Today's class rings blend something old, something new
While they may have found Pearl Jam in their stockings and Jewel under the tree, the first gift of the season for many teenagers this year was real bling: their high school class rings. Fitted up and ordered back in the fall, class rings typically arrive just in time for holiday wearing.
In this demographic, where a ring is as likely to adorn a toe or an eyebrow as a finger, shared tradition still holds appeal. "About one-third of all high school students purchase class rings," says Rich Stoebe, of Jostens, a major supplier to high schools. This is down from a high of about 50 percent in the late 1960's.
But don't try to identify someone's alma mater from the look of his ring. "When I went to high school back in the mid '60's, all the boys got one style and all the girls got one style.
"Now each ring is individually crafted," says Michael Williams of Herff Jones, another industry leader. As options for customizing abound, schools no longer have this unique look, and class rings are less about the class and more about its individual members.
Today a ring may be shiny or antiqued, peridot or tourmaline, faceted or smooth with a crest instead, or even a diamond. It can proclaim your nickname or that of your true love, your religious persuasion, your interest in cosmetology, your love for the Confederate flag, your billiards acumen, your fondness for calf roping, your Latin prowess. All that and - oh - also your year of graduation.
To Sarah Durkin, of Cresco, Pa., a senior at Pocono Mountain East High School, that's a little sad. "Even if we just all had the same color stone, then it'd be more like a class." Still, she has managed to cobble together her own balance of individuality and school spirit, choosing a ruby, which represents both her birthstone and her school color, and a soccer ball for the side, allowing room as well for the school mascot, a cardinal.
But her classmate, and senior class president, Allen Ghaida decided not to get a ring at all. "I can't stand jewelry," he explains. "I have a yearbook. That's all I need." He can't see himself wasting money on a ring tied to high school.
And the money can be considerable. Ranging from about $60 for something in a nonprecious metal and with little customizing, to well over $1,000 if you include the diamonds, the average high school ring runs about $250 and is of 10K gold, Jostens' Stoebe says.
Some students, however, let others worry about prices. Sarah Durkin sheepishly admits that she has "no idea" how much her ring cost. "My mom handed me the check and said 'Here. Hand this in.' "
Ring salespeople still typically call on schools and measure students personally, but their on-line designing and ordering services are increasingly popular. And with printable strips to aid in sizing, discounters like Wal-mart are also getting into the act via the Internet.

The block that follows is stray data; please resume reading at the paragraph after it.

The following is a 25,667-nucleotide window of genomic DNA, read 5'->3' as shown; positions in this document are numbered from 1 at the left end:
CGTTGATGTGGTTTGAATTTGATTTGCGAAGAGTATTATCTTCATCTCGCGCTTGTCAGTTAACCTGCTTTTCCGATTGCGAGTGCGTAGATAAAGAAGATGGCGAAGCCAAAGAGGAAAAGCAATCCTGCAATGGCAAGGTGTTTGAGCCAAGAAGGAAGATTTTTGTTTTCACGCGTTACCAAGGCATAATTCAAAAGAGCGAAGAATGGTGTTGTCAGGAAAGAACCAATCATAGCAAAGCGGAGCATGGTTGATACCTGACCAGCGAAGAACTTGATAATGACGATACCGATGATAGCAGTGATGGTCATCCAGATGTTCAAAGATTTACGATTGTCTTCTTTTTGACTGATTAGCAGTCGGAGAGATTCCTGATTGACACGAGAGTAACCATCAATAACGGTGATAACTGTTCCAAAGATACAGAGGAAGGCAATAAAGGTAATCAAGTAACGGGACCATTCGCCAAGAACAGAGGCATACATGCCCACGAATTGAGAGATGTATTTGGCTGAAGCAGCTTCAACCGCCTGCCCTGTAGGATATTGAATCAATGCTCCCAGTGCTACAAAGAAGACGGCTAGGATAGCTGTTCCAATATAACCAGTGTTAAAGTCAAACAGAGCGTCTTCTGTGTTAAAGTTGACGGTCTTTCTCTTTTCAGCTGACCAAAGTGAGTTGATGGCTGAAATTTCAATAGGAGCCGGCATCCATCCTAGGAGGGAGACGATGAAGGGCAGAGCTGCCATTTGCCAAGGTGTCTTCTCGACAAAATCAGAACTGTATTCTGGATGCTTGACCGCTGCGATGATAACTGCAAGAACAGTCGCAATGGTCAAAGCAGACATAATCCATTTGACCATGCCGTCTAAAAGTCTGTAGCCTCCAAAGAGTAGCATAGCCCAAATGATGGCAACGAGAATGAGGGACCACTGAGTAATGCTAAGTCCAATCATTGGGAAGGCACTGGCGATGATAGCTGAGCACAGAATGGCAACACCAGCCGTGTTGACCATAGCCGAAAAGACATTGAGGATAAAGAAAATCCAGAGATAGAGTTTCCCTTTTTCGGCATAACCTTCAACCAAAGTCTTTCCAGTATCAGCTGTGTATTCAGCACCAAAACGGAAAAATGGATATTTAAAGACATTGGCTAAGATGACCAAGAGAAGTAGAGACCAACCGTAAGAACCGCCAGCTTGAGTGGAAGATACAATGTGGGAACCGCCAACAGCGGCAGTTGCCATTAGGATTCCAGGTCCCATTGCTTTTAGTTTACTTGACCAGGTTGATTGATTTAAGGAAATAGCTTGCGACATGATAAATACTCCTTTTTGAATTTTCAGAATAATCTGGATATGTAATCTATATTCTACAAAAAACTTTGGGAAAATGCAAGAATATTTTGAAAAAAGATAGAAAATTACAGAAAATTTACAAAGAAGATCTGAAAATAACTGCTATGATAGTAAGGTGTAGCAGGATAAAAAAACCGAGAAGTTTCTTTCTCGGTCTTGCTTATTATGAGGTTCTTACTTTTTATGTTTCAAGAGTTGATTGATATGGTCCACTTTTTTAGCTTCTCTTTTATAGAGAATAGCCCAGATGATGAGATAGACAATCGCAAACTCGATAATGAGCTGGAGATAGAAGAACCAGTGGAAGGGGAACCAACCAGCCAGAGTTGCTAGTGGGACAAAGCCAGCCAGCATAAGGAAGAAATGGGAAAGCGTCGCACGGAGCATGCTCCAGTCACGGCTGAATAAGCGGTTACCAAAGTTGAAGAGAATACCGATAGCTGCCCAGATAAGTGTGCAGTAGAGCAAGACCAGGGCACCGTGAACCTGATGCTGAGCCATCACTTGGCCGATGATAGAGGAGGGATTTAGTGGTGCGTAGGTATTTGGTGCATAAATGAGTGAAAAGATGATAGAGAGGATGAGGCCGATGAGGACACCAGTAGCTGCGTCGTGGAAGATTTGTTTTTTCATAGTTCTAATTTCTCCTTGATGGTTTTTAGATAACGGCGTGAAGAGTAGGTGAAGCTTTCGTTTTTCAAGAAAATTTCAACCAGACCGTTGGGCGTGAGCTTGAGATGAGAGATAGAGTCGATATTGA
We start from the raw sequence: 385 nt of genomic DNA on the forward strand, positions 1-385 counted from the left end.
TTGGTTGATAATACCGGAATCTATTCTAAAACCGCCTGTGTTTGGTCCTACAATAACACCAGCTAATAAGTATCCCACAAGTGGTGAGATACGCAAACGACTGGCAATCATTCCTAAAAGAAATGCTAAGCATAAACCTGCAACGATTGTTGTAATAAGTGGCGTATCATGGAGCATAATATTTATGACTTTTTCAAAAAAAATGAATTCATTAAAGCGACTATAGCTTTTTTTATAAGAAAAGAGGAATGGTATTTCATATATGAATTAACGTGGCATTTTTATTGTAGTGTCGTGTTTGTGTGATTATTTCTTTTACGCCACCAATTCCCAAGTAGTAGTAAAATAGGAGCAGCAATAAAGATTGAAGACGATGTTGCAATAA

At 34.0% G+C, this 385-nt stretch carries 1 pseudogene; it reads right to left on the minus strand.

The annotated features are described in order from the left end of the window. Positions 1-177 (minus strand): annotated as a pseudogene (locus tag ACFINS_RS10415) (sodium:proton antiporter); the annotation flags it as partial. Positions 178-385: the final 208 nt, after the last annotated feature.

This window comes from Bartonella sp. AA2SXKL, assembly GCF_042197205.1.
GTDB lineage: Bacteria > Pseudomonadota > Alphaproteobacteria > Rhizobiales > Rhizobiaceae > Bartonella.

At Pocono Mountain East High School, about half the students opt for rings, says student government association adviser Jerry Lastowski. "They take it very seriously." His district has been flooded with newcomers in recent years - including families fleeing New York City after 9/11 - and these new students are not as likely to buy rings. "The meaning of Pocono Mountain is not the same for them as it is for the ones who went from K through 12."
But forgoing class rings does not imply lack of school spirit, says Byron Goldstein, spokesperson for Abington High School, in suburban Philadelphia, where rings are not popular. In generations past, "The class ring may have been the first piece of jewelry worn, especially for a guy," he says. But today "a lot of jewelry is already being worn."
Now, he sees school pride displayed on T-shirts, sweatshirts, license plates, and caps.
Schools hoping to interject meaning into a carton full of rings bearing camera club crests, yin/yang symbols and "BoBo" engravings often do so through a ceremony. These are especially popular in private schools, as a way of launching upcoming seniors into school leadership, but they are now gaining ground in some public schools as well. Ranging from casual to solemn, ring ceremonies typically include readings and music important to the school, and background on the symbolism and tradition embodied in the ring.
"We wanted to do something a little more special than just having the students picking them up in the hall between classes," says Mr. Lastowski, of Pocono Mountain East's decision eight years ago to begin an annual ring ceremony.
This fall, Sarah Durkin enjoyed watching the class behind hers get their rings. "My friends came up and said 'turn it.' It was kind of special," she said referring to the custom of twisting a classmate's ring on his or her finger, a practice whose ultimate meaning and precise rules vary from school to school. "The turning signifies your class year, but no one really follows how many times you have it turned. Everyone turns it in the same direction, and then the last person turns it in the opposite direction to 'lock' it."
Like high school itself, "locking it" is a memory having more to do with the "who" than the "what." Durkin explains, "I picked my best friend to lock mine. And I locked hers for her."